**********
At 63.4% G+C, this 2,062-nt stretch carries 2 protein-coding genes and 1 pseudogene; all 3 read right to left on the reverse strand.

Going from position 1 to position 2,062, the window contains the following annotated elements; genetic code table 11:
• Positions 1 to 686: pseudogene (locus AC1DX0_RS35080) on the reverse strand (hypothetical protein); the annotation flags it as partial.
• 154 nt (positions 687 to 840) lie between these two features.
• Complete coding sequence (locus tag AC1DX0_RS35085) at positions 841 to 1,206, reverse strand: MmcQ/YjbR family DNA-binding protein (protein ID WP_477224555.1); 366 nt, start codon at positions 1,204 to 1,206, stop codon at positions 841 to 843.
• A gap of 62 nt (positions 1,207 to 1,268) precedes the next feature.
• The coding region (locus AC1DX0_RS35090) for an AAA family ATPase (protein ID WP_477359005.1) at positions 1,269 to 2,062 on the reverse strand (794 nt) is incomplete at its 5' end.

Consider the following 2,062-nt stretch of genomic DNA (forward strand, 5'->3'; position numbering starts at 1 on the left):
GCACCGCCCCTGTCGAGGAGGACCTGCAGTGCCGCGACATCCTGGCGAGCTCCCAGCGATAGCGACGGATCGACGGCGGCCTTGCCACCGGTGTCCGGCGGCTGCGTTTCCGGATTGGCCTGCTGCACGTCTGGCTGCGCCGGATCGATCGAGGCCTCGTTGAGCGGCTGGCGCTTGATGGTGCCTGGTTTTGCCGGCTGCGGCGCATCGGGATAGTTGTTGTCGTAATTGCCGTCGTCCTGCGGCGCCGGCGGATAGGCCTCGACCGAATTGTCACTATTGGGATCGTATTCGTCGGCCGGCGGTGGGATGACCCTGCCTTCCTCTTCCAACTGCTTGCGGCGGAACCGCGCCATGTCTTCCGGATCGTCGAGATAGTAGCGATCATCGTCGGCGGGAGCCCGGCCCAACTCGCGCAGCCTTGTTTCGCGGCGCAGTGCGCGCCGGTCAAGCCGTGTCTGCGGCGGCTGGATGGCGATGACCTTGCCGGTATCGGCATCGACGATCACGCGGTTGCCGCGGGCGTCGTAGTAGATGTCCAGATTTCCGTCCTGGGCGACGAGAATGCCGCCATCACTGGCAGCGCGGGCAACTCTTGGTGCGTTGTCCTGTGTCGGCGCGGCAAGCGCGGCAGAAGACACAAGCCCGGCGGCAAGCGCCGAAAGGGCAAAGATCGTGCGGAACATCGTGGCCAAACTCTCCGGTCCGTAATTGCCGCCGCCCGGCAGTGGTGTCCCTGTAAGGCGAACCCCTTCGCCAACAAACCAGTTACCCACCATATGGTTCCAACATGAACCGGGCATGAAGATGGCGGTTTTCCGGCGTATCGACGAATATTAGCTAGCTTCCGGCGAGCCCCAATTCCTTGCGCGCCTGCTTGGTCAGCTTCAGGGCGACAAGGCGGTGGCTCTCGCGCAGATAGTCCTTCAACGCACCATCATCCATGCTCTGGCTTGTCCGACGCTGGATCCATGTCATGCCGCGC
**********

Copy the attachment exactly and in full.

At 63.4% G+C, this 2,062-nt stretch carries 2 protein-coding genes and 1 pseudogene; all 3 read right to left on the reverse strand.

Going from position 1 to position 2,062, the window contains the following annotated elements; genetic code table 11:
• Positions 1 to 686: pseudogene (locus AC1DX0_RS35080) on the reverse strand (hypothetical protein); the annotation flags it as partial.
• 154 nt (positions 687 to 840) lie between these two features.
• Complete coding sequence (locus tag AC1DX0_RS35085) at positions 841 to 1,206, reverse strand: MmcQ/YjbR family DNA-binding protein (protein ID WP_477224555.1); 366 nt, start codon at positions 1,204 to 1,206, stop codon at positions 841 to 843.
• A gap of 62 nt (positions 1,207 to 1,268) precedes the next feature.
• The coding region (locus AC1DX0_RS35090) for an AAA family ATPase (protein ID WP_477359005.1) at positions 1,269 to 2,062 on the reverse strand (794 nt) is incomplete at its 5' end.

Consider the following 2,062-nt stretch of genomic DNA (forward strand, 5'->3'; position numbering starts at 1 on the left):
GCACCGCCCCTGTCGAGGAGGACCTGCAGTGCCGCGACATCCTGGCGAGCTCCCAGCGATAGCGACGGATCGACGGCGGCCTTGCCACCGGTGTCCGGCGGCTGCGTTTCCGGATTGGCCTGCTGCACGTCTGGCTGCGCCGGATCGATCGAGGCCTCGTTGAGCGGCTGGCGCTTGATGGTGCCTGGTTTTGCCGGCTGCGGCGCATCGGGATAGTTGTTGTCGTAATTGCCGTCGTCCTGCGGCGCCGGCGGATAGGCCTCGACCGAATTGTCACTATTGGGATCGTATTCGTCGGCCGGCGGTGGGATGACCCTGCCTTCCTCTTCCAACTGCTTGCGGCGGAACCGCGCCATGTCTTCCGGATCGTCGAGATAGTAGCGATCATCGTCGGCGGGAGCCCGGCCCAACTCGCGCAGCCTTGTTTCGCGGCGCAGTGCGCGCCGGTCAAGCCGTGTCTGCGGCGGCTGGATGGCGATGACCTTGCCGGTATCGGCATCGACGATCACGCGGTTGCCGCGGGCGTCGTAGTAGATGTCCAGATTTCCGTCCTGGGCGACGAGAATGCCGCCATCACTGGCAGCGCGGGCAACTCTTGGTGCGTTGTCCTGTGTCGGCGCGGCAAGCGCGGCAGAAGACACAAGCCCGGCGGCAAGCGCCGAAAGGGCAAAGATCGTGCGGAACATCGTGGCCAAACTCTCCGGTCCGTAATTGCCGCCGCCCGGCAGTGGTGTCCCTGTAAGGCGAACCCCTTCGCCAACAAACCAGTTACCCACCATATGGTTCCAACATGAACCGGGCATGAAGATGGCGGTTTTCCGGCGTATCGACGAATATTAGCTAGCTTCCGGCGAGCCCCAATTCCTTGCGCGCCTGCTTGGTCAGCTTCAGGGCGACAAGGCGGTGGCTCTCGCGCAGATAGTCCTTCAACGCACCATCATCCATGCTCTGGCTTGTCCGACGCTGGATCCATGTCATGCCGCGC